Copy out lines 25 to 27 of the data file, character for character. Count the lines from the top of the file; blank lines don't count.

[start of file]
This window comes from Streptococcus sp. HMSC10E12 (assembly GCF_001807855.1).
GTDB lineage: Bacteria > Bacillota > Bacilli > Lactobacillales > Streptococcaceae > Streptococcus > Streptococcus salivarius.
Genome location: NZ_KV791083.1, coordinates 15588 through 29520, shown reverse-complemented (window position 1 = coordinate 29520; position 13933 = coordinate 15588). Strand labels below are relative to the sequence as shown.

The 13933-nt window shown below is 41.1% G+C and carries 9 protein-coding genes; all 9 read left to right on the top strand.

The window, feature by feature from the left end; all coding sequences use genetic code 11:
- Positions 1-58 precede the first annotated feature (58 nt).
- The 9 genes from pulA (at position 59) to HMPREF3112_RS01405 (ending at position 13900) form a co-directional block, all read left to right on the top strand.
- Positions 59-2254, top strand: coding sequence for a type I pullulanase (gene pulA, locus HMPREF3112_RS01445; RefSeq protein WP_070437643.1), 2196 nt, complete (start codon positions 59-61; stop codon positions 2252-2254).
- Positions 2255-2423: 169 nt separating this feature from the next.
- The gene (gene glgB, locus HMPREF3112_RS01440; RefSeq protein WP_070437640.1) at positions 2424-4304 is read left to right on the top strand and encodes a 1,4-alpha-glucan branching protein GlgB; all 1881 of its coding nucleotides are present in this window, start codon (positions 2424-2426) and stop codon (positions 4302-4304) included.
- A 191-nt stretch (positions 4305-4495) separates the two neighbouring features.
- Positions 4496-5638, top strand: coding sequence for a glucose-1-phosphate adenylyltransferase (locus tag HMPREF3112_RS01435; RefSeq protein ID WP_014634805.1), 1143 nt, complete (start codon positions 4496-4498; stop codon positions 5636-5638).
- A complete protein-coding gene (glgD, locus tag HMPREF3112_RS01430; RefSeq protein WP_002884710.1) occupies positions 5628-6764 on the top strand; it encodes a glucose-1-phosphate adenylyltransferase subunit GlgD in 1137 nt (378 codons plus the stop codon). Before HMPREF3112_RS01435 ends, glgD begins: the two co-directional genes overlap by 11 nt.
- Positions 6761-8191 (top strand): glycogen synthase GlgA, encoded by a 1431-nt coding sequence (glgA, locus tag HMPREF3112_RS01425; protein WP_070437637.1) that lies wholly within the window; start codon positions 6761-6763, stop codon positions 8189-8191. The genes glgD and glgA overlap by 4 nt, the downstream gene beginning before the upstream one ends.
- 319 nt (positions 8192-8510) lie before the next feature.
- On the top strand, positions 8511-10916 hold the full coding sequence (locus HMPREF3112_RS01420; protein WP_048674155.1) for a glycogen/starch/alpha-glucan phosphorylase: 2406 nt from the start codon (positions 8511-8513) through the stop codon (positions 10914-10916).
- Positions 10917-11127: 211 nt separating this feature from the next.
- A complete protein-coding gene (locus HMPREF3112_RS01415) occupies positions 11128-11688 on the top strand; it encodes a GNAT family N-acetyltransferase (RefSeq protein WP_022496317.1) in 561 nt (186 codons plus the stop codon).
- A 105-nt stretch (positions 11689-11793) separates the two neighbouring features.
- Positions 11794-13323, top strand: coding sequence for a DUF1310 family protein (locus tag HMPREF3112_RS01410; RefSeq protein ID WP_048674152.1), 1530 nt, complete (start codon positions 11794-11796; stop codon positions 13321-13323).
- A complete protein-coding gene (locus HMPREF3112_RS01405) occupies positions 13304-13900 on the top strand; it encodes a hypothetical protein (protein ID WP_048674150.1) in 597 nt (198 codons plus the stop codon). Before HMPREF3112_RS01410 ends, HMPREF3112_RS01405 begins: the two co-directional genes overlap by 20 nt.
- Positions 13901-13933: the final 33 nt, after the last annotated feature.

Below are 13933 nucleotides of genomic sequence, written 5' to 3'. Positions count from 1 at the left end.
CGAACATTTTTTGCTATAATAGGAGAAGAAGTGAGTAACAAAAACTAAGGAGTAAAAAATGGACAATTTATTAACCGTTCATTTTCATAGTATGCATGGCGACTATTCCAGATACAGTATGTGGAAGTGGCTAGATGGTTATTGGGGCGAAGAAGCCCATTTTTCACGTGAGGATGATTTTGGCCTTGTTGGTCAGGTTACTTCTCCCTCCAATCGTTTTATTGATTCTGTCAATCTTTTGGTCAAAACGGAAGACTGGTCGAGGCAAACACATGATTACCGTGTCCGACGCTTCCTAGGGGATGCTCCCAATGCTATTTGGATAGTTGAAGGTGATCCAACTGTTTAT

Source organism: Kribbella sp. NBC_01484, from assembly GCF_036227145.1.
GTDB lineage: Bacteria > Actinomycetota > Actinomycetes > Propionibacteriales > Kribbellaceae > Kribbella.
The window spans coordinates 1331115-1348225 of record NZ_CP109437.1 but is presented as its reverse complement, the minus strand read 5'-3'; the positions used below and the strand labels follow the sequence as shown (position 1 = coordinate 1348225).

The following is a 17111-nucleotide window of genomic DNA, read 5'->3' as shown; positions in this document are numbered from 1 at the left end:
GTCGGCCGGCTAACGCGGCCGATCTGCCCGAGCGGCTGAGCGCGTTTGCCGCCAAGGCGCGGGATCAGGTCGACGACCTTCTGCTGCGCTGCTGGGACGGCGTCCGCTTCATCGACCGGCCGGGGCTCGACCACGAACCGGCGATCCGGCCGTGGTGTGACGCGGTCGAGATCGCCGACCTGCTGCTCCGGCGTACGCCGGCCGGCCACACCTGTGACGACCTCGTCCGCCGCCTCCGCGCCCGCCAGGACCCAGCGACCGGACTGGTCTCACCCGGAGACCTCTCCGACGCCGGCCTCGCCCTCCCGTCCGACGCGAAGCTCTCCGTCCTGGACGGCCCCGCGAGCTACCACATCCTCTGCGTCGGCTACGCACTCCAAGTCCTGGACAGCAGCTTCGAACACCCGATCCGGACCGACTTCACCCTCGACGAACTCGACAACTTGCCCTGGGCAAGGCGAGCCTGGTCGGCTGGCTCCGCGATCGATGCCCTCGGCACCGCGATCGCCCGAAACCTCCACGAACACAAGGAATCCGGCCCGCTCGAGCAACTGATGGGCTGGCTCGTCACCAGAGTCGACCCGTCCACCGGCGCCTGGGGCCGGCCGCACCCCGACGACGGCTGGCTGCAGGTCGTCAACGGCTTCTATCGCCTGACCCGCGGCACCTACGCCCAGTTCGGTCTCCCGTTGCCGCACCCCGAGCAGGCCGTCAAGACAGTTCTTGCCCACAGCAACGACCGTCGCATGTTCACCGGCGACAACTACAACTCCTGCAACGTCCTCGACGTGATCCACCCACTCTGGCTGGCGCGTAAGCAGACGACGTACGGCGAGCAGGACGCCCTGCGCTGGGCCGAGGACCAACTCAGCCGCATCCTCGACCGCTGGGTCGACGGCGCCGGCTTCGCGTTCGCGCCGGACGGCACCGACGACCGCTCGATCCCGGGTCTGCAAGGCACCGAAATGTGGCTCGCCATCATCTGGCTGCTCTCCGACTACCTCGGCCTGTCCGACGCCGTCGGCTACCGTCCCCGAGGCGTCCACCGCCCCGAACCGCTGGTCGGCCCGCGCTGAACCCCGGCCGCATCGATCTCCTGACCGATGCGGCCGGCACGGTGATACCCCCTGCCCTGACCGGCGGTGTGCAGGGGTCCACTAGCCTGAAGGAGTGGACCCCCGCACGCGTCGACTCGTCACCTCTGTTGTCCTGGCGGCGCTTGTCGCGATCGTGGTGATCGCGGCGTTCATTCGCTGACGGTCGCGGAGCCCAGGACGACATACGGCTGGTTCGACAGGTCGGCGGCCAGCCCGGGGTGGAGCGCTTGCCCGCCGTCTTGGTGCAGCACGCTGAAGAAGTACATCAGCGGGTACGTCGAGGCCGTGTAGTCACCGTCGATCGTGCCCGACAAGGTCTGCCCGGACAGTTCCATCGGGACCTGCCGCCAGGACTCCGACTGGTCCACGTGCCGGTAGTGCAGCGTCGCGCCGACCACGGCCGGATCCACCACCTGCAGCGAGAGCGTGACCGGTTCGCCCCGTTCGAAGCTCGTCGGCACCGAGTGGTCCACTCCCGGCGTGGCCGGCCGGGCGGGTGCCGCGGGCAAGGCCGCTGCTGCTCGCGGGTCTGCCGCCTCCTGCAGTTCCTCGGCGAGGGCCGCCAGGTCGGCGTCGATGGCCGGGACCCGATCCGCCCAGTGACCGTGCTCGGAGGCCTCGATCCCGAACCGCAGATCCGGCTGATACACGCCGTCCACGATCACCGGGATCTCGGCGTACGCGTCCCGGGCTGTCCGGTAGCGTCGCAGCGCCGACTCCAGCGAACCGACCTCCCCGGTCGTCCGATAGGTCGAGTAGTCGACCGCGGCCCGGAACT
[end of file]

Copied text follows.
Source organism: Kribbella sp. NBC_01484, from assembly GCF_036227145.1.
GTDB lineage: Bacteria > Actinomycetota > Actinomycetes > Propionibacteriales > Kribbellaceae > Kribbella.
The window spans coordinates 1331115-1348225 of record NZ_CP109437.1 but is presented as its reverse complement, the minus strand read 5'-3'; the positions used below and the strand labels follow the sequence as shown (position 1 = coordinate 1348225).